LVT Market Report: In spite of the many market hurdles, LVT had another year of double-digit growth in 2021 – Feb 2022
By Jessica Chevalier
Last year was a period of push-and-pull for suppliers of LVT, with demand exceeding supply, a multitude of supply chain hurdles to overcome and loads of work to be done as suppliers sought to navigate those forces. In the world’s second Covid year, homeowner demand for renovation has remained strong, and LVT, currently the most sought-after flooring, found itself both ideally positioned for growth and also amid a storm of sorts, generated by being a category still import-dominant and made from chemicals, among them PVC, in high demand and short supply. In spite of that, according to Market Insights, U.S. LVT sales chalked up estimated growth of between 12% and 15% in units and 16% to 20% in dollars-keep in mind, however, that’s against 2020, a year that lost two months due to the initial Covid clamp-down. And Shaw’s Herb Upton, vice president of residential product and channel strategy, notes that the industry’s rate of growth “continues to build on bigger numbers.”
With the price of raw materials and shipping ever rising, the cost for finished LVT products rose as well. Price increases were plentiful last year, and while, no doubt, these elicited many groans from market channel players, homeowners-generally unfamiliar with the cost of flooring-were largely undeterred, though some opted for an LVT product with fewer bells and whistles and others opted for laminate or another product altogether.
Market Insights estimates that residential accounted for 75% to 80% of the total LVT market in 2021, but the industry should see that figure shift a bit once the commercial market achieves greater normalcy over the course of this year.
Rigid LVT (WPC and SPC) is now the dominant market format. Market Insights estimates that rigid LVT accounts for two thirds of the total LVT market, with SPC being the growth engine.
IMPORTING & ONSHORING
In the last few years, many manufacturers have announced plans to onshore LVT production. Most of these players are producing LVT in other locations across the globe and see the advantages of adding U.S.-based production to serve the North American market. However, the U.S. appetite for LVT continues to rise, so imported products will still account for a big portion of the market. While onshoring will address several of the most troublesome factors associated with LVT-container shortages, container costs, extended ocean-travel timelines and port delays-the price and availability of component materials and cost of road transport (due to the trucker shortage) will remain.
“The big news [in the LVT business] is the fundamental shift in cost due to freight,” says James Lesslie, president of Engineered Floors’ commercial division. “Price points have moved up, and that has led to laminate’s growth because the value is a little better. The LVT companies that have the resources to navigate through these challenges will win in the next year-larger companies with more money to invest in inventory and logistics. It used to be easy to get LVT into the U.S.; now it’s not.”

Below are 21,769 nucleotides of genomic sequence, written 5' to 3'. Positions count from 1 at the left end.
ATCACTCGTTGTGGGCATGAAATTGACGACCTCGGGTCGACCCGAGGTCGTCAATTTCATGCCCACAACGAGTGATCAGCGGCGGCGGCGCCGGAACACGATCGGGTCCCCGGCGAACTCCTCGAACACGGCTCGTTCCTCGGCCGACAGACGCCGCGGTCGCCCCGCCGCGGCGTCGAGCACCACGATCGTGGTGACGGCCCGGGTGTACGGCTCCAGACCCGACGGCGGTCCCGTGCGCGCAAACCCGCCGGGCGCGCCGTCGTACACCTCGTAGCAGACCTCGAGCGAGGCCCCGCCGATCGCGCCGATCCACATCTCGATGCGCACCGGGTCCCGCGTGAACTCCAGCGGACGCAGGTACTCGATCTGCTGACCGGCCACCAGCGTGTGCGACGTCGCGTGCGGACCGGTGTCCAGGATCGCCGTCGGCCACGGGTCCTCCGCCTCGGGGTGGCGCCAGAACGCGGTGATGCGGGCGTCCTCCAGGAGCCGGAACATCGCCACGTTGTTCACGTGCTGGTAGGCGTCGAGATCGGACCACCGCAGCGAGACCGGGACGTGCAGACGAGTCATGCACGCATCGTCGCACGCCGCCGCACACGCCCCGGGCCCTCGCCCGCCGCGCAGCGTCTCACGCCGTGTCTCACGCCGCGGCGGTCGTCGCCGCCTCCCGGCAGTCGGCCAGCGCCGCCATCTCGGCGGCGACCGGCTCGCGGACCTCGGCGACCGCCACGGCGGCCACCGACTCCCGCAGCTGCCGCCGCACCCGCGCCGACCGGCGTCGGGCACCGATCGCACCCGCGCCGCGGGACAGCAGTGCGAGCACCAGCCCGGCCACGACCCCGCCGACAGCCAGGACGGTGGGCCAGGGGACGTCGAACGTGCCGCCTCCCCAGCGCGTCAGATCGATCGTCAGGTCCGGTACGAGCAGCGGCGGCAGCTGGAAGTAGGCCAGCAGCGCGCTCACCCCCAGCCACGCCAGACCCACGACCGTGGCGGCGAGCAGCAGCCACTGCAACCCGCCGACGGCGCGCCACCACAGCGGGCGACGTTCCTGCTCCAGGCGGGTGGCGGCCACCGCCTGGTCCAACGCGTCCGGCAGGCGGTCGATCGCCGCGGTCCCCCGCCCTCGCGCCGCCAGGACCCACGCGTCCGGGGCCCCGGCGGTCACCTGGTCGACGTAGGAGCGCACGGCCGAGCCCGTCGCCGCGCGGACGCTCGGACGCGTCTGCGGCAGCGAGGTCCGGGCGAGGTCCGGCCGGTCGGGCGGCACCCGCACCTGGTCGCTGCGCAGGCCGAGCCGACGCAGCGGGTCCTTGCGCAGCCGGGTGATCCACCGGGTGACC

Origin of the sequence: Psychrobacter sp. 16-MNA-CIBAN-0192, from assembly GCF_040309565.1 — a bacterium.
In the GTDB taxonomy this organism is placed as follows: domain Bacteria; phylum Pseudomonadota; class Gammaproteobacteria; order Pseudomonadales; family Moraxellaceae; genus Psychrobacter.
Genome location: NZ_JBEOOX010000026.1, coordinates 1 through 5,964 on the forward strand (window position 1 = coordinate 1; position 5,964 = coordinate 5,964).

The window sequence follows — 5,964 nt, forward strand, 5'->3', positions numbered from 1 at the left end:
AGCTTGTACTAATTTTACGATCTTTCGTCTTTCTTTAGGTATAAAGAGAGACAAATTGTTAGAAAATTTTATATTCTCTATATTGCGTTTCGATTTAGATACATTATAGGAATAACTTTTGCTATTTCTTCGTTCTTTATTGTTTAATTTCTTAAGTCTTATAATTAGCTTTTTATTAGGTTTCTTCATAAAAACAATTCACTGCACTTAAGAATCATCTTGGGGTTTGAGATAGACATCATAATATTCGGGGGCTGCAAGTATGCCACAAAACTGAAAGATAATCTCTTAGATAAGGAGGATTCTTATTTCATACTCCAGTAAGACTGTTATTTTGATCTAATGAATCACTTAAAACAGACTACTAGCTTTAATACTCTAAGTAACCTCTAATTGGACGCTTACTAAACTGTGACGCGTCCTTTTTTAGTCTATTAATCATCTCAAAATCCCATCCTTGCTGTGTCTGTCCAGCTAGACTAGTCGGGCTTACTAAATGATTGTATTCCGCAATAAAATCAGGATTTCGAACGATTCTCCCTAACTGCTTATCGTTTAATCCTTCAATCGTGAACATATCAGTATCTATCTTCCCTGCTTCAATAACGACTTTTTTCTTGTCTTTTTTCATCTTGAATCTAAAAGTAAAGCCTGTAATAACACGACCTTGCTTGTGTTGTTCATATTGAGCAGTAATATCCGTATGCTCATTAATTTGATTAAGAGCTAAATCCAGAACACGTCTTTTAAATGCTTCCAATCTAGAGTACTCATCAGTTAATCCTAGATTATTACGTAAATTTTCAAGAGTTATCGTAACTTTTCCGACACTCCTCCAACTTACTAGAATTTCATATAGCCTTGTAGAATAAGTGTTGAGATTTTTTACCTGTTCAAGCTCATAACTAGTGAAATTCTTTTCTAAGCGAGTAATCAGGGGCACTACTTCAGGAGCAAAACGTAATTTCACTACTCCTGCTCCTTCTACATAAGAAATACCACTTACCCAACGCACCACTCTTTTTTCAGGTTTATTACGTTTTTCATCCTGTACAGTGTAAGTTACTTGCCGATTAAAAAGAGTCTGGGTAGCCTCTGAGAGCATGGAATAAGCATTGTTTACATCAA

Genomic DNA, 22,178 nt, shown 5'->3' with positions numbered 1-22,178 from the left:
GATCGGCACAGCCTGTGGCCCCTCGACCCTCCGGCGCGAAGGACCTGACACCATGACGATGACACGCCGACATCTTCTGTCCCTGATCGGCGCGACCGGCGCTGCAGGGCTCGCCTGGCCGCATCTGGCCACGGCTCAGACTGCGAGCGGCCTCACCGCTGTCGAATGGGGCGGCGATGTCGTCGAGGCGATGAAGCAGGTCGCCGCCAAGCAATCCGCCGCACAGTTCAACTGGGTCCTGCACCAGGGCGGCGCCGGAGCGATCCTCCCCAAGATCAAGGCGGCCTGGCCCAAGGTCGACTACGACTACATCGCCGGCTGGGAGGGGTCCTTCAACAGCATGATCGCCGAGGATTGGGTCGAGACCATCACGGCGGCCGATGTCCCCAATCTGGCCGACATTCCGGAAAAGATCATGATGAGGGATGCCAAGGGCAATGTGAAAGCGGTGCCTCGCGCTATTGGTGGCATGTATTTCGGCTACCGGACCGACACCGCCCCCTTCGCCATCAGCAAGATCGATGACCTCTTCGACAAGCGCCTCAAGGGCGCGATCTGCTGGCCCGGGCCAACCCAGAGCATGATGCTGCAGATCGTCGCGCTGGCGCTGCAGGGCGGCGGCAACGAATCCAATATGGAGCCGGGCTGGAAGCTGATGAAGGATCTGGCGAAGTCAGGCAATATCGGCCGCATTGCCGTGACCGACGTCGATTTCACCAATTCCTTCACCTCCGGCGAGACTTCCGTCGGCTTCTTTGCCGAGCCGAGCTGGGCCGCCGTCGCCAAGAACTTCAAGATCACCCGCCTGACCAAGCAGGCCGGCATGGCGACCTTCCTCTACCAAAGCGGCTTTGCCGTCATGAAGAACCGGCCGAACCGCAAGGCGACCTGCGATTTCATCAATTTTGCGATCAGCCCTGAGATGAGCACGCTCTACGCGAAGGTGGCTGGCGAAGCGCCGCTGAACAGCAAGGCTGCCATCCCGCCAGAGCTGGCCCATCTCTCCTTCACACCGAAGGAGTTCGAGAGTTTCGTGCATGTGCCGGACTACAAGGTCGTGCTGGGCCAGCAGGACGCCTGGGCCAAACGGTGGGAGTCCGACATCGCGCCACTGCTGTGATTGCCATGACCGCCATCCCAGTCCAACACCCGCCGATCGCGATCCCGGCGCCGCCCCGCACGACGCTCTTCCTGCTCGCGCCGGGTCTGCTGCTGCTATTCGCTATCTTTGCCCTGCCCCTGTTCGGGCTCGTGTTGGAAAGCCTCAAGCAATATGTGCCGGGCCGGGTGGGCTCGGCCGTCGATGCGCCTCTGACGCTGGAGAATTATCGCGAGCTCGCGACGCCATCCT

In December 2020, the Resilient Floor Covering Institute launched its Beautifully Responsible campaign to “inform and excite consumers that resilient flooring is a Beautifully Responsible choice for their homes.” Covered under the umbrella of this campaign are rigid core and flexible luxury vinyl, vinyl composition tile, linoleum, vinyl sheet, rubber and cork flooring.
The fact is, however, that some of these flooring types are much greener than others, and the fastest growing among them is one of the inherently least green. Much of the LVT in the market is produced using PVC. PVC is made from fossil fuels and relies on the production of chlorine. However, pure PVC can be recycled many times over. In the U.S., LVT flooring comes in many formulations-most PVC-based but some non-PVC-but, regardless, as of right now, these floors will all likely end their life in the landfill because there is no established program to reclaim or recycle them. As the rates of LVT use increase, that problem deepens. As of yet, the market hasn’t seen the first major wave of LVT removal from homes and businesses, which means now is the time to address and establish industry-wide end-of-life processes.
Doug Jackson, president of Cali, believes that the category must work on elevating its green profile across the board. “As you consider how important sustainability is to our future, the LVP category must continue to look for ways to be more sustainable,” he notes.
While hybrid mineral core and non-PVC products are available, demand for these is largely within the education and healthcare markets. These products are generally more expensive than PVC-based LVT and less durable. As of yet, the residential market isn’t moved by PVC-free options.
KEEPING ON WITH INNOVATION
Keeping LVT at the front of the flooring pack and in demand in the market isn’t just about the pragmatics of availability but also about innovation. LVT can chalk up a good amount of its success to the fact that its products are waterproof and heavily marketed as such. While the average customer doesn’t need truly waterproof flooring, the perception of “indestructibility” resonates.
But the other flooring categories are taking notes and innovating to create, for instance, laminate and hardwood products with impressive durability and water-resistance stories.